Groundbreaking held for Downtown East development

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May 13, 2014
By: Ben Johnson
The people behind the Downtown East development shovel a celebratory scoop of dirt
Ben Johnson
Ben Johnson
After all the negotiation and controversy, construction is moving full steam ahead at site of transformative redevelopment project

Current and former civic leaders, development and banking moguls and a horde of local media members got together earlier today for a groundbreaking ceremony celebrating one of the largest, most expensive and controversial redevelopment projects in city history.

The Downtown East development spans five blocks previously owned by the Star Tribune, next-door to the new Vikings stadium. When the $400 million project is completed in 2016, it will house 5,000 Wells-Fargo Bank employees in two 18-story office towers, 193 apartments in several low-rise buildings, a 2.3-acre park and a six-level parking ramp.

Ryan Cos., the developer behind the behemoth project, is also building a 27-story building on top of the parking ramp. That high-rise will stack a 150-room hotel underneath a 200-unit apartment building.

“This is historic,” said Pat Ryan, president and CEO of Ryan Cos., speaking at the groundbreaking ceremony underneath a white tent on an overcast, chilly morning. “I look forward to one day reading a case study on this project because I think this will be considered one of the most transformational public-private partnerships in the country.”

That partnership, spearheaded by former Mayor R.T. Rybak, brought together one of Minnesota’s most prolific developers, its largest newspaper and its second-largest employer.

Rybak first approached the parties in fall 2012 and decided not to run for a fourth term as mayor shortly thereafter. He spent much of his remaining time in office coordinating weekly meetings to iron out an agreement that would redevelop the Star Tribune’s five blighted blocks – two old, monolithic buildings and three surface parking lots – sitting sadly near the downtown core.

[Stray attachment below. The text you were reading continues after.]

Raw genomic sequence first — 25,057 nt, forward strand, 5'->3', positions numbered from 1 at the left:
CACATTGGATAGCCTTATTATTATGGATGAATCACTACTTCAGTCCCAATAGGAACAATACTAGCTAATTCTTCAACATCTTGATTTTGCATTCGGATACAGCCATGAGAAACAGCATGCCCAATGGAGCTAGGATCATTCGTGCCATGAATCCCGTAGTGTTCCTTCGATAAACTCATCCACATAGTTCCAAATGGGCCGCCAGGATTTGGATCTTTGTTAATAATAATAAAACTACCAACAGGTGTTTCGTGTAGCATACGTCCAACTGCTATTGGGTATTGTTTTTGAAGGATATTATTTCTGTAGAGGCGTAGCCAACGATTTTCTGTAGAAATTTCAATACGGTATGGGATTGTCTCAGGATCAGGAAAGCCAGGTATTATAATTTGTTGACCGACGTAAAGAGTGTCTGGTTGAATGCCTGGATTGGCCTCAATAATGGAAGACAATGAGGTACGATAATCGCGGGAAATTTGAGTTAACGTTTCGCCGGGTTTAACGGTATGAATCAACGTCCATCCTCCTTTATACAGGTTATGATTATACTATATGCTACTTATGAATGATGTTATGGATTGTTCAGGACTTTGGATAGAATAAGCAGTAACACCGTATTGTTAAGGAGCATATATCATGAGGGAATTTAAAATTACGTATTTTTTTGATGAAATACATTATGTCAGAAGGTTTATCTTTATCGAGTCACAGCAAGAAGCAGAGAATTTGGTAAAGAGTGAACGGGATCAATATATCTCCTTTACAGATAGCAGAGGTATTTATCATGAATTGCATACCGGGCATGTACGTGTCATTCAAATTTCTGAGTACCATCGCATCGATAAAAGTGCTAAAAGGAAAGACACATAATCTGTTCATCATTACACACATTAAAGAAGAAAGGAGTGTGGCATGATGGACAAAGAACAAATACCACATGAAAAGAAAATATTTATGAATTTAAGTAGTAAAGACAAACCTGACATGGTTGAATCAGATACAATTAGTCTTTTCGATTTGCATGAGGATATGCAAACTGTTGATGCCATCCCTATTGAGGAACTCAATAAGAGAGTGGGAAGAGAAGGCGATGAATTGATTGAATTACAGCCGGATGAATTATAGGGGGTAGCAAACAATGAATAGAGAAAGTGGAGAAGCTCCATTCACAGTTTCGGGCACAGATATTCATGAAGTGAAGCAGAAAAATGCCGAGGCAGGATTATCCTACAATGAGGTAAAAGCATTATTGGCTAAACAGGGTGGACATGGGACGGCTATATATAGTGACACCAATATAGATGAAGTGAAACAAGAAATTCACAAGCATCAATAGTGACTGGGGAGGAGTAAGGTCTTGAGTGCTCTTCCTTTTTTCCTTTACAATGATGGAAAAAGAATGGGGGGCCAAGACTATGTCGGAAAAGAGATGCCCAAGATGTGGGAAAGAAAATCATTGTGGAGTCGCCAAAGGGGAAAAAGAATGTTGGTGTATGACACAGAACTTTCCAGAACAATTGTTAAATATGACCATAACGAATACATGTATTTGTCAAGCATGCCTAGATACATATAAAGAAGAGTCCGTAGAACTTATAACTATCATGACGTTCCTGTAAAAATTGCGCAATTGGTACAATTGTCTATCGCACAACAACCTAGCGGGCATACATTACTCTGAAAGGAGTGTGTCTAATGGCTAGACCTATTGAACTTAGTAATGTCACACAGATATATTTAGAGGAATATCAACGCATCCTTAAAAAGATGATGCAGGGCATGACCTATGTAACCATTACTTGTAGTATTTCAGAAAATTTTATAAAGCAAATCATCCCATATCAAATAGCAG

“I’m looking at [city attorney] Susan Segal, who was sitting in those meetings, man,  those were tough meetings, weren’t they?” said Rybak in a speech at the groundbreaking. “But the fact is every single time we came to an obstacle, we came back to the table. We didn’t give up, we respected each other, and we got a huge thing done.”

One of those obstacles was a last-second lawsuit filed by former City Council President Paul Ostrow and 2013 mayoral candidates Stephanie Woodruff and Dan Cohen.

Ostrow, an assistant attorney for Anoka County, presented a five-point argument in court two weeks before the deal’s Dec. 27 closing date detailing how he believed it skirted existing city and state laws.

Ostrow and company dropped the lawsuit when a judge dismissed most of their suit and required them to put up a $10 million surety bond to appeal.

The Historic Preservation Commission (HPC) also argued for the Star Tribune’s 1919 headquarters to be preserved. The HPC denied a demolition request, which City Council later overruled.

Demolition work has been underway for several months now. One of the Star Tribune’s buildings, the Freeman Building at 329 Portland Ave., has been completely demolished.

One of the parking lots has been torn up and is now the home to a giant hole that will someday hold one of the Wells-Fargo office towers. Construction will continue until an estimated spring 2016 opening.